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BEHANDLING-God og treffsikker diagnostikk, behandling og rehabilitering

Integrated treatment of hepatitis C virus infection among patients with injecting drug abuse: a randomised controlled trial (INTRO HCV)

Alternative title: Integrert behandling av hepatitt C hos pasienter med injiserende rusavhengighet: en randomisert kontrollert intervensjonsstudie (INTRO HCV)

Awarded: NOK 16.7 mill.

Patients with drug addiction have a high disease burden, generally have more difficulties in obtaining adequate health care compared with the general population, on top of knowledge gaps on health status and how to deliver proper treatment and follow-up. Reports from clinics delivering opioid agonist therapy (OAT) in Norway indicate that more than half of the patients receiving OAT had a chronic hepatitis C virus infection (HCV). Chronic HCV substantially increases the risk of severe complications such as liver failure and death within two to three decades. However, only around a third of OAT patients with chronic HCV had received HCV treatment when we started our study in 2017. Thus, there is a need for new approaches to reach more of patients with drug addiction in need of treatment while ensuring high-quality care. To succeed in this, a model of health care focusing on inter-disciplinarity, accessibility, close and frequent follow-ups was tested in a large randomized controlled clinical trial where we assessed integrated HCV treatment within the OAT clinics compared to standard treatment. In the trial, half of 298 persons were randomized to receive integrated treatment and the other half received treatment; all with direct acting antiviral medications. The results confirmed our hypotheses. Among those receiving integrated treatment, 98% initiated treatment for HCV while 77% initiated among those receiving standard treatment. Treatment was initiated double as fast among those receiving integrated treatment. Further, 83% of those randomized to integrated treatment had sustained virologic response compared to 64% among those receiving standard treatment. Time to sustained virologic response was halved among those receiving integrated treatment. There were no serious adverse events considered to be related with the treatment. The treatment was effective both for women and men, among the youngest and oldest participants, among those receiving opioid agonist therapy and those receiving municipal care services, those with stable and unstable living conditions, and among those who still injected drugs. If this treatment model is scaled up, this could contribute to elimination of HCV, both locally, nationally and internationally.

Patients with drug addiction have a high disease burden, generally have more difficulties in obtaining adequate health care compared with the general population, on top of knowledge gaps on health status and how to deliver ¬proper treatment and follow-up. Reports from clinics delivering opioid substitution therapy (OST) in Norway indicate that more than half of the patients receiving OST have a chronic hepatitis C virus infection (HCV). Chronic HCV substantially increases the risk of severe complications such as liver failure and death within two to three decades. However, only around 14% of OST patients with chronic HCV have received HCV treatment yet. Thus, there is a need for new approaches to reach more of patients with drug addiction in need of treatment while ensuring high-quality care. To succeed in this, a model of health care focusing on interdisciplinarity, accessibility, close and frequent follow-ups, seems to be necessary. Such a model has been adopted by Department of Addiction Medicine in Bergen and OST in Stavanger, which is unique in a national and international perspective. This makes it an excellent platform to test out integration of HCV treatment aiming to improve health and life span of a vulnerable group, and at the same time gathering knowledge which traditionally has been difficult to obtain. We will conduct a large randomised controlled clinical trial where we will assess integrated HCV treatment within the OST clinics compared to standard treatment. We will develop a regional OST data registry and biobank as part of the data collection, which will contribute to future research and evidence on drug addiction. The large regional collaboration in this research project between several institutions in Bergen, Stavanger and Sandnes including specialist and municipal primary health care, strong involvement of user organisations, as well as researchers from Bergen, Stavanger and Oslo, could establish a model for potential future national scale-up.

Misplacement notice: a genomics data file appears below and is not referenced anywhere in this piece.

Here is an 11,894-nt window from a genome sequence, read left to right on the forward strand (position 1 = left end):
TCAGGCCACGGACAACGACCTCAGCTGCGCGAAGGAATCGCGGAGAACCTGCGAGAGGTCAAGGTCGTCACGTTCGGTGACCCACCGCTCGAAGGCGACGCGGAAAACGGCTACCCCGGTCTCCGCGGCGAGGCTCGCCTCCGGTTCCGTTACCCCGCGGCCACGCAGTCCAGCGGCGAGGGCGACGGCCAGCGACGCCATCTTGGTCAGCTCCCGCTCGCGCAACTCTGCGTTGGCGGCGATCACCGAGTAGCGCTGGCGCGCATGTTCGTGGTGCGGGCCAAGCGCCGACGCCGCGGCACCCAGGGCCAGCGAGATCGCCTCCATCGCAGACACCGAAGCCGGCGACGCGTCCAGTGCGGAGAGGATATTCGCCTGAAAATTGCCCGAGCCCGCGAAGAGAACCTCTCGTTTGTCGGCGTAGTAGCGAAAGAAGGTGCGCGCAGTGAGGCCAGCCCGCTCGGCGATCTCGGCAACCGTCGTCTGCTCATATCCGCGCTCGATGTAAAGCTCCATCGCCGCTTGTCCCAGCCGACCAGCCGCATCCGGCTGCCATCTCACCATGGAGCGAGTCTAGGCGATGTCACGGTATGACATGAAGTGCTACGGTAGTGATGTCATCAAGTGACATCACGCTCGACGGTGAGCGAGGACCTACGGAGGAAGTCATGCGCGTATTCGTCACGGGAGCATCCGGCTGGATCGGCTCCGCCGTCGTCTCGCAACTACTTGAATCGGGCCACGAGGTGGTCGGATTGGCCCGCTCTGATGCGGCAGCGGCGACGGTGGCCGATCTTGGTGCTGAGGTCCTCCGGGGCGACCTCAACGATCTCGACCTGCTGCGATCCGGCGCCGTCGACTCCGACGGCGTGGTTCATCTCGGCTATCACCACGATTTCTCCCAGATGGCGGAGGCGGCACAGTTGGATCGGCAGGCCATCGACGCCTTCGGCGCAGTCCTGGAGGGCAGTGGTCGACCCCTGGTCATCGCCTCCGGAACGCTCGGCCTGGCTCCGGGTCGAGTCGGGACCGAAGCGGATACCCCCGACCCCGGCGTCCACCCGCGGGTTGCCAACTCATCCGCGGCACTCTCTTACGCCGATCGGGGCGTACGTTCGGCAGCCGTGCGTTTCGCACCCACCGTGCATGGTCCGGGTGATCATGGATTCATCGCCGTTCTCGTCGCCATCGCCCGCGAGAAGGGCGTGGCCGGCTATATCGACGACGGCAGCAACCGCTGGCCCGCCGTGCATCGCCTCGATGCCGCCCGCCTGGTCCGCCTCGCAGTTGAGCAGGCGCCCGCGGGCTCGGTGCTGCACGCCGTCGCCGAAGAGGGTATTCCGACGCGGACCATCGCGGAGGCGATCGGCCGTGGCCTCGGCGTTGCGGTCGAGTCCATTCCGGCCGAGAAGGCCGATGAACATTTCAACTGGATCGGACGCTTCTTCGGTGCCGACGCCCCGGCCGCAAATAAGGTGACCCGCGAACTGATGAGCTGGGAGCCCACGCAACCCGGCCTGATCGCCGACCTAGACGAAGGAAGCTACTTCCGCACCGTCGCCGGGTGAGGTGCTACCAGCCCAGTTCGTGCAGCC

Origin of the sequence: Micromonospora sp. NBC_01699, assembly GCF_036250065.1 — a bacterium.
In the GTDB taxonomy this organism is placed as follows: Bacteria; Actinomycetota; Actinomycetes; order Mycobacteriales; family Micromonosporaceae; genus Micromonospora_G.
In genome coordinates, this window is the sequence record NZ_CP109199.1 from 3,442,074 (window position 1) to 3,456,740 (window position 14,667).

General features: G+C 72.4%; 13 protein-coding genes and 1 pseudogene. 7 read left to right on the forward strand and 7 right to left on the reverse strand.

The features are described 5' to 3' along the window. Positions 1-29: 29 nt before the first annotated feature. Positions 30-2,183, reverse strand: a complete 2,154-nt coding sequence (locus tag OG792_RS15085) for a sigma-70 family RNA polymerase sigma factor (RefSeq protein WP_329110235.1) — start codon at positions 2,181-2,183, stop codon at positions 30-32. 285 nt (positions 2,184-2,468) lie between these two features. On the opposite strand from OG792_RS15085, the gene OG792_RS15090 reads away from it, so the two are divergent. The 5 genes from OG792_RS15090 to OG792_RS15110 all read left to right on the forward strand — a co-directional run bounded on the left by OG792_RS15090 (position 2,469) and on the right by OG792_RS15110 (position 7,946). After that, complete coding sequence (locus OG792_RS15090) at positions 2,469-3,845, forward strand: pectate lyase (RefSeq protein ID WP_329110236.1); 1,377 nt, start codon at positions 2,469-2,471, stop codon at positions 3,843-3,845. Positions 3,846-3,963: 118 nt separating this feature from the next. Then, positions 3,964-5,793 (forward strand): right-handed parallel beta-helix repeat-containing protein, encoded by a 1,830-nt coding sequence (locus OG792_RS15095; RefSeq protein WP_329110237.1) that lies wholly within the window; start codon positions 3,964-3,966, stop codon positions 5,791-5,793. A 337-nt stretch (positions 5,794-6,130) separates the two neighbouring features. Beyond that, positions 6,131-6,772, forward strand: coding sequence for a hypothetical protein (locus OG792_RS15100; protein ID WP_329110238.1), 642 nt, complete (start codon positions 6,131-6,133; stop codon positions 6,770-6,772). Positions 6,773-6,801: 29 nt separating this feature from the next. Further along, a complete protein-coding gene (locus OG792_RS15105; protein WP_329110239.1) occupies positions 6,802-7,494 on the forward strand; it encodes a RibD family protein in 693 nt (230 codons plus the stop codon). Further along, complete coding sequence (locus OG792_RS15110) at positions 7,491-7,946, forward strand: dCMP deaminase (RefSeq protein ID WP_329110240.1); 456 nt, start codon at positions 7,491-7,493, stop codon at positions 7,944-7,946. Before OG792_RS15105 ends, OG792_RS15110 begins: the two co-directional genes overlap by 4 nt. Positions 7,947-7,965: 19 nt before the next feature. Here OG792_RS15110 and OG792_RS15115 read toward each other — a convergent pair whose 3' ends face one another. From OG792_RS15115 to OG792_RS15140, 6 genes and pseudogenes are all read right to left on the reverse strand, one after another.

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BEHANDLING-God og treffsikker diagnostikk, behandling og rehabilitering